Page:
HAINES CITY, Fla. (WFLA) – The Haines City Police Department is investigating after videos posted to social media showed a dispute between an officer and suspect during an arrest.

“All of these concern me,” said Chief Greg Goreck. “These are not normal actions that you see whenever my officers interact with folks, at least it shouldn’t be.”

According to authorities, the police department was “made aware of some videos that surfaced on social media,” where an officer attempted to initiate a traffic stop on a suspect who had been driving on a suspended license since October.

Officials said the traffic stop occurred on Wednesday at 11:06 a.m. when Officer Justin Vasquez attempted to conduct a traffic stop for illegally tinted windows on a vehicle near the intersection of 16th Street East and Melbourne Avenue.

Police said as the driver, Miranda Brundidge III, saw Officer Vasquez U-turn behind him, he pulled into a business, exited the vehicle, and ran a short distance before continuing to walk away from his vehicle.

Body worn camera footage shows Officer Vasquez then exited his patrol vehicle and chased Brundidge on foot. During this brief chase, Vasquez could see the handle of a firearm sticking out from Brundidge’s pocket.

Having seen the gun, Officer Vasquez yelled at Brundidge to “get on the ground,” over 10 times, but the driver still refused to comply, body camera footage revealed.

“It doesn’t look pretty. It doesn’t look good,” said Chief Goreck. “If I was an average citizen, I’d have a lot of questions, which our average citizens here did.”

According to police, Vasquez was able to take one of Brundidge’s hands and tried to get the second hand to secure him with handcuffs, but Brundidge continued to resist. Since the officer was alone, the Haines City Police Department said he attempted to gain compliance and forced Brundidge to the ground, since he was still “readily accessible” to the firearm.

“Anytime you have a firearm,” said Goreck. “Whether you’re legally possessing it or illegally possessing, it elevates the situation when it comes to the officer.”

When Brundidge still refused to comply with verbal directions, Officer Vasquez punched his upper body twice in an attempt to once again gain compliance. However, this time it worked and Vasquez was able to handcuff Brundidge behind his back.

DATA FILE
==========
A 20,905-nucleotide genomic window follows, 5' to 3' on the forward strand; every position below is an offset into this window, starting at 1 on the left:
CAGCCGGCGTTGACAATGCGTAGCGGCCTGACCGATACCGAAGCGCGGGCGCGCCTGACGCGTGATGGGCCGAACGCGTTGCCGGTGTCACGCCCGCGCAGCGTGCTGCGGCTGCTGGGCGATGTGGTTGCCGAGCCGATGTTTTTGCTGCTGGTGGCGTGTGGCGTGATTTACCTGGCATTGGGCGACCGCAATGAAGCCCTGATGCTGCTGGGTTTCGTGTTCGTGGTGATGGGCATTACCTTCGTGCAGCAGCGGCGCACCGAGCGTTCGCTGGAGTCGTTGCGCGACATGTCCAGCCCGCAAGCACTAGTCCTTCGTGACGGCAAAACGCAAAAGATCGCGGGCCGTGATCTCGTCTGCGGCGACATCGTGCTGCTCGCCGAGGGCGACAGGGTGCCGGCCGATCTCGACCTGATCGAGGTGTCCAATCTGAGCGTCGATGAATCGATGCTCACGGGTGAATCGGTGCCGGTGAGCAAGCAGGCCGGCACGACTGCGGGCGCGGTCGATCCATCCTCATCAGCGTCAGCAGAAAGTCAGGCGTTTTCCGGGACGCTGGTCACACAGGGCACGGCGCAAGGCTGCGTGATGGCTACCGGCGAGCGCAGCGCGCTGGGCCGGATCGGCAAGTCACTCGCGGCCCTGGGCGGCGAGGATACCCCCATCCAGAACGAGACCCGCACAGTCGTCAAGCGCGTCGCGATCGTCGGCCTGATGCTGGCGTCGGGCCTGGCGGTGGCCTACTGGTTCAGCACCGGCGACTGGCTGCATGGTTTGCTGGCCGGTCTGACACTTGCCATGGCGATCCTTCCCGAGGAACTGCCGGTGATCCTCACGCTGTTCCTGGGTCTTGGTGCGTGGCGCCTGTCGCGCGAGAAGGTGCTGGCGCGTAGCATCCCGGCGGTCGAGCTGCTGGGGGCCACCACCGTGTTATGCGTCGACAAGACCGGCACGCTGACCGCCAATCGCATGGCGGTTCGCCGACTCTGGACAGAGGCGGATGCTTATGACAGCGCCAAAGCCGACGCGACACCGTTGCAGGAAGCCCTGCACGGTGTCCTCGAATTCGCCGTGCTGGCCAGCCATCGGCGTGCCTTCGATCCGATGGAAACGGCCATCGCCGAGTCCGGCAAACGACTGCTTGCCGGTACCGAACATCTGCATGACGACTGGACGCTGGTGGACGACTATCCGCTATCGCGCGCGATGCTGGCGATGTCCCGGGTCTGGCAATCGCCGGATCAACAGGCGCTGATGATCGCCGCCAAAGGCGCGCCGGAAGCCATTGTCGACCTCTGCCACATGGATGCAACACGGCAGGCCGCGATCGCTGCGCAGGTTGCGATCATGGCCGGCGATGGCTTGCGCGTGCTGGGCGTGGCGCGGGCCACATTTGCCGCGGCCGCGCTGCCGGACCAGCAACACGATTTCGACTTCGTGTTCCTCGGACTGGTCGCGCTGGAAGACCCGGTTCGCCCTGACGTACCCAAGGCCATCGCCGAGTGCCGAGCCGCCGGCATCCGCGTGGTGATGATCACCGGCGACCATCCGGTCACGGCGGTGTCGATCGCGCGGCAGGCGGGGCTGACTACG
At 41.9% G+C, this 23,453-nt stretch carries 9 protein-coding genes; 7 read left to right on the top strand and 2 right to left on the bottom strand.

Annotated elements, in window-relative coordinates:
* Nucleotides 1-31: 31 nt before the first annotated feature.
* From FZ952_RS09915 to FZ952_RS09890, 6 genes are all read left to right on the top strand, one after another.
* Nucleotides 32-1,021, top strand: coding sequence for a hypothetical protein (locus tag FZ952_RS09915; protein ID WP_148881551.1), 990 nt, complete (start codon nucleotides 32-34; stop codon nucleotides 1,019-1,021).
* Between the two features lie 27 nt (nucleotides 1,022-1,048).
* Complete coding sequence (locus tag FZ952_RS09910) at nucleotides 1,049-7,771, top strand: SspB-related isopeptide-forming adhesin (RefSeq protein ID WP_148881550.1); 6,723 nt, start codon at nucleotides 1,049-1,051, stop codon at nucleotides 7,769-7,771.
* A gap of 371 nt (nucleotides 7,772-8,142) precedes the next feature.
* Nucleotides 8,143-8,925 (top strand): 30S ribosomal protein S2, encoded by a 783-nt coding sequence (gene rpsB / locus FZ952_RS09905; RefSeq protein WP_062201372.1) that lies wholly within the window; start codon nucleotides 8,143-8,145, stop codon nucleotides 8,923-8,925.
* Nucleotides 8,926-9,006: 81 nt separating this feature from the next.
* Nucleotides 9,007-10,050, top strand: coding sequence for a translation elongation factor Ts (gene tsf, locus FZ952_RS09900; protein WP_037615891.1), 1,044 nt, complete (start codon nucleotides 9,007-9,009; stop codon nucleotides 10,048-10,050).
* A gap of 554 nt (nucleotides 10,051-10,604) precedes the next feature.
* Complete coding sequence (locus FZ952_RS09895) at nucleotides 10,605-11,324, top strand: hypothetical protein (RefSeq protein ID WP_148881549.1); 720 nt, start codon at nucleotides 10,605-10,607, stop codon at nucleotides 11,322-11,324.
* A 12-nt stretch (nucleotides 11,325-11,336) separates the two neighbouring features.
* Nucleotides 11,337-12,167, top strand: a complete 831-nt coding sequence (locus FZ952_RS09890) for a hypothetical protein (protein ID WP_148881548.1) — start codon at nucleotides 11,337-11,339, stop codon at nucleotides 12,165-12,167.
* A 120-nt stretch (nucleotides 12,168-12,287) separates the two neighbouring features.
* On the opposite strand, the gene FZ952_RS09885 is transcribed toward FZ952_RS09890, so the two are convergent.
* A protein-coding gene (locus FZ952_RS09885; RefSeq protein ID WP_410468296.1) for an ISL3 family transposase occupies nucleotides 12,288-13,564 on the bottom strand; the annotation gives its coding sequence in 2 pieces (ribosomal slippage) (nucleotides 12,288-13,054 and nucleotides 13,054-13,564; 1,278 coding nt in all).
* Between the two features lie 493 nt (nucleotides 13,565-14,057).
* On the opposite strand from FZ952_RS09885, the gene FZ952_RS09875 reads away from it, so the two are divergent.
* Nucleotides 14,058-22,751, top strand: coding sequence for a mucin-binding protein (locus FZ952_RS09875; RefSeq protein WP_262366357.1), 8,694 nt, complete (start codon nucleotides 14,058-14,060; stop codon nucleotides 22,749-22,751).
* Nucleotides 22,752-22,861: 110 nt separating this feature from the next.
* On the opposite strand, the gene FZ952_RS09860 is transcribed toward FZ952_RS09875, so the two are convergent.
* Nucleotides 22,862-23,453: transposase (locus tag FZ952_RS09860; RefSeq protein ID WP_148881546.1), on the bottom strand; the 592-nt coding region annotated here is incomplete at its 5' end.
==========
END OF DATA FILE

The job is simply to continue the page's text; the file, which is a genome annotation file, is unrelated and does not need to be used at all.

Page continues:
“The strikes to his upper body were for the purpose of bringing him into what’s called ‘pain compliance,'” said Goreck.

Then, as Officer Vasquez began to escort Brundidge to the patrol car, officials said he continued to resist by tensing his arms and pulling away with his legs. Since Vasquez was alone at the scene, he was unable to remove the firearm from the driver’s pocket until backup arrived.

Due to the nature of the incident and Brundidge’s resistance, Vasquez had to “aggressively direct the suspect onto the hood of his car, which would allow him to maintain control of the still armed suspect with less effort,” according to the police department.

In a press release, the Haines City Police Department said the passenger of Brundidge’s car, who was videotaping the incident, can be heard telling Brundidge to “just chill.”

The Haines City Police Department held a press conference Sunday to discuss the nature of the videos and Officer Vasquez’s actions, where Police Chief Greg Goreck said that the department isn’t saying all the actions are justified, but they’re trying to provide background to the videos posted.

“We are not saying that all the actions here were justified, but what we are trying to do is give a little bit of background, a little bit of insight into what the small fragmented segment videos that were released on social media,” Chief Goreck said.

“I looked at the videos, and I can tell you that the fragmented videos that were presented online gave me some concern too,” he said. “It does look quite forceful. I admit to you. I mean, I’m standing up here, I’ll tell you, it does look forceful.”

Despite the videos showing forceful actions, Chief Goreck reiterated that Officer Vasquez’s acted the way he did to prevent a deadly confrontation.

“Officer Vasquez was doing everything he could to avoid a deadly confrontation,” Goreck said. “Vasquez had to fight with the subject to get him into custody, and this easily could have turned into a deadly force situation.”

According to authorities, Brundidge was arrested and charged with driving on a suspended license and resisting an officer. He was also issued two citations for illegal window tint, the reason Vasquez attempted the traffic stop in the first place.

Chief Goreck emphasized he’s not taking sides, just providing possible reasons for Officer Vasquez’s actions.

“I hope that my explanation of what transpired is not an indication that we’ve already made up our mind,” Goreck explained. “I certainly haven’t. I am a fair and open person, and we will follow this investigation wherever it leads.”

Police said Brundidge’s license was suspended for failure to pay court costs. Following the altercation, Brundidge did not admit to driving the vehicle and “adamantly denied driving the vehicle, despite video to the contrary.”

“His past history consists of traffic violations to include a previous charge of knowingly driving on a suspended driver’s license,” the police department said in a statement.

Officer Vasquez has not been placed on any kind of leave, according to the police department.

This is a developing story that will be updated with information as we receive it.